A common situation we all face is coming into dimly lit rooms without our studio gear. Straight on flash looks horrible, and even off-camera strobes don't always cut it. The next situation is your basic "reporter interviews two subjects in a small room."

Photo by Vincent Laforet/The New York Times

Photo by Vincent Laforet/The New York Times
Recently I photographed two men talking to the reporter about their colleague who had been killed in their bodega that morning. Ambient light was about 1/4 of a second a 2.8 at 800 ASA - a disaster for digital cameras.

Bringing up light boxes or stands was out of the question. Yet I had two 550 EX strobes, and wireless flash technology to save the day!

I simply plopped down a strobe to the right of my frame, almost flashing right at me, setting the slave to +2 stops. The on-camera strobe was set to +1/3 - (my experience is that ETTL tends to underexpose so I often dial them up.) What you get is a nicely lit picture, with no diffusion on the strobes, no cords, and little hassle. And remember the room was almost pitch dark.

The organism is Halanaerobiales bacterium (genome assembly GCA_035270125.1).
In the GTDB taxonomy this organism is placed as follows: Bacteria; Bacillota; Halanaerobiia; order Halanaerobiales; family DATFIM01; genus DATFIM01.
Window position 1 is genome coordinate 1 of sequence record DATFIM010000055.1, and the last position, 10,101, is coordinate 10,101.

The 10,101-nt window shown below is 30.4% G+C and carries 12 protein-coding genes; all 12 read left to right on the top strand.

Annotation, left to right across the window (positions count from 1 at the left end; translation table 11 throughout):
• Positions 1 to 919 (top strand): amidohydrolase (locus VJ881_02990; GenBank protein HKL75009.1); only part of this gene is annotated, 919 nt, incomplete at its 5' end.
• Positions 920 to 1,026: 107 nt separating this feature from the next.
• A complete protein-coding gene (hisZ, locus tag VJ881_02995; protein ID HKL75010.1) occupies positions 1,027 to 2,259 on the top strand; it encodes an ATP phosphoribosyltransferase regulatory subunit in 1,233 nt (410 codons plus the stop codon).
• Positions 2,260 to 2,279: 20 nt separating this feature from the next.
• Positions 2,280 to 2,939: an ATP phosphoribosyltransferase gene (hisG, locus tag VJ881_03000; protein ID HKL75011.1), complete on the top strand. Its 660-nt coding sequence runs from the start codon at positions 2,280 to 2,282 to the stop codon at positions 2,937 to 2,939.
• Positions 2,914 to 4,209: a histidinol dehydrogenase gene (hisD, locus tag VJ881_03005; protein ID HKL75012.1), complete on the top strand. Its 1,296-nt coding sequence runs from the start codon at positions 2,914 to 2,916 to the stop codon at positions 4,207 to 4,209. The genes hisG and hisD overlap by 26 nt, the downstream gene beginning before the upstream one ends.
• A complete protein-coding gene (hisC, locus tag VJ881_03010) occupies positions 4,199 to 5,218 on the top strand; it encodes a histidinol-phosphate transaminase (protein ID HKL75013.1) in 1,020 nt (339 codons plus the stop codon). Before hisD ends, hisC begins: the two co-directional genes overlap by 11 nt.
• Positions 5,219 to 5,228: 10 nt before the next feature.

A recent assignment I had was to shoot two artists who make plaster molds of manhole covers in New York City. Naturally I thought the best angle to shoot them was from within a sewer hole, looking up. So after 2 hours of looking for a manhole cover that we could open, and one that was deep enough, we threw a ladder down (in a very active sewer!) and down I went.

I had the master strobe on camera to light the edges of the sewer hole, and above I had a slave strobe on a tripod. I made sure the red plastic sensor of the top strobe was facing the strobe below and the results were very consistent once I had found the correct exposure compensation to dial into each strobe.